Study Shows G-CSF To Be Cost Effective

July 1, 1995

LONG BEACH, Calif--Using five key indicators of the severity of illness to determine the cost effectiveness of growth factor use, researchers from Blue Cross of Western Pennsylvania found an average cost ratio of about 1:7 for the use of G-CSF (filgrastim, Neupogen) in stage IV breast cancer patients undergoing high-dose chemotherapy/autologous bone marrow transplantation.

LONG BEACH, Calif--Using five key indicators of the severity ofillness to determine the cost effectiveness of growth factor use,researchers from Blue Cross of Western Pennsylvania found an averagecost ratio of about 1:7 for the use of G-CSF (filgrastim, Neupogen)in stage IV breast cancer patients undergoing high-dose chemotherapy/autologousbone marrow transplantation.

"For every dollar we spent on G-CSF, we saved $7 on inpatientcare," said Grant Lawless, MD, RPh, corporate medical directorand vice president of medical affairs. Speaking at the 1995 Qualityof Life symposium, sponsored by St. Mary Medical Center, Dr. Lawlessemphasized that "this is the simple kind of study we needto be doing to prove what we know instinctively to be true asoncologists."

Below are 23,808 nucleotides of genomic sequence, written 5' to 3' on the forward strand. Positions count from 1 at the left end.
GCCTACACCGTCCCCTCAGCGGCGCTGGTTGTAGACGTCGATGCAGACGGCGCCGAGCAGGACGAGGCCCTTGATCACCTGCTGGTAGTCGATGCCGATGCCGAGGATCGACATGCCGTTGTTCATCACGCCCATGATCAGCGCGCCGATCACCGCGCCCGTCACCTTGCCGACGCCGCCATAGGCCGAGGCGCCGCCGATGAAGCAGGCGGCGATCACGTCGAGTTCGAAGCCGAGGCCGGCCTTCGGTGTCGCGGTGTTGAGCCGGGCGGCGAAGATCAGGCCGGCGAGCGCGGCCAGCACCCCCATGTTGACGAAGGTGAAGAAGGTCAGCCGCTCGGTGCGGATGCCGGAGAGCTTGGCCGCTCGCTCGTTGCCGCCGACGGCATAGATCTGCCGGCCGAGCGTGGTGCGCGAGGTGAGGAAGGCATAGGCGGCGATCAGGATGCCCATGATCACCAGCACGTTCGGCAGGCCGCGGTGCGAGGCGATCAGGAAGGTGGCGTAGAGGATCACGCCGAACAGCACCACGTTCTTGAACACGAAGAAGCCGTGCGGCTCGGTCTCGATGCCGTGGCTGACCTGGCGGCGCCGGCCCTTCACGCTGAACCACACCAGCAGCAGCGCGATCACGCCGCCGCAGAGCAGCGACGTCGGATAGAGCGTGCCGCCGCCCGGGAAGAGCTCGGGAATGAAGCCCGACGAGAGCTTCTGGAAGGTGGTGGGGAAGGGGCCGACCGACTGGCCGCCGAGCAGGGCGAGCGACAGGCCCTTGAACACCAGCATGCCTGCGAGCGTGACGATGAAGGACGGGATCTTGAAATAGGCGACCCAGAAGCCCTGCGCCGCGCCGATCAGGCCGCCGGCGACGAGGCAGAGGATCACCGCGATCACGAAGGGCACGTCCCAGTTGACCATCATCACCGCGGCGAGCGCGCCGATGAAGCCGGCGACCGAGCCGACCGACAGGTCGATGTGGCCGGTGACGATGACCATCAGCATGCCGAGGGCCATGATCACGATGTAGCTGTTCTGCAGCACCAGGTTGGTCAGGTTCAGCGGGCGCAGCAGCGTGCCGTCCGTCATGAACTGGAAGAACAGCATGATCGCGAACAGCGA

Rather than looking at actual money spent per patient, Dr. Lawlessmeasured the consumption of health-care re- sources on a dailybasis, "because that allowed us to take into account thatpeople are less sick the last few days of treatment and requireless costly care."

Patients in the study who received purged bone marrow with G-CSFwere compared with those who received purged bone marrow withoutG-CSF, and those who received nonpurged bone marrow with G-CSFwere compared with those who received nonpurged bone marrow withoutG-CSF.

The five key indicators for comparison were total length of stay,days when absolute neutrophile count (ANC) was under 500, dayson growth factor, average days on antibiotics, and total cumulativeantibiotics days.

Dr. Lawless found that length of hospital stay fell by 20% inthe purged bone marrow group with use of G-CSF, and by 17% inthe nonpurged marrow group when G-CSF was given. The average numberof ANC days less than 500 fell by 23% in the purged marrow groupwith use of G-CSF, and by 35% in the nonpurged group with G-CSF.Finally, by using G-CSF, days of antibiotic use fell by 31% inthe purged marrow group and by 19% in the nonpurged marrow group.

With these findings, Dr. Lawless had no trouble justifying theuse of G-CSF to his company, "and it is now a regularly usedproduct in our area," he said.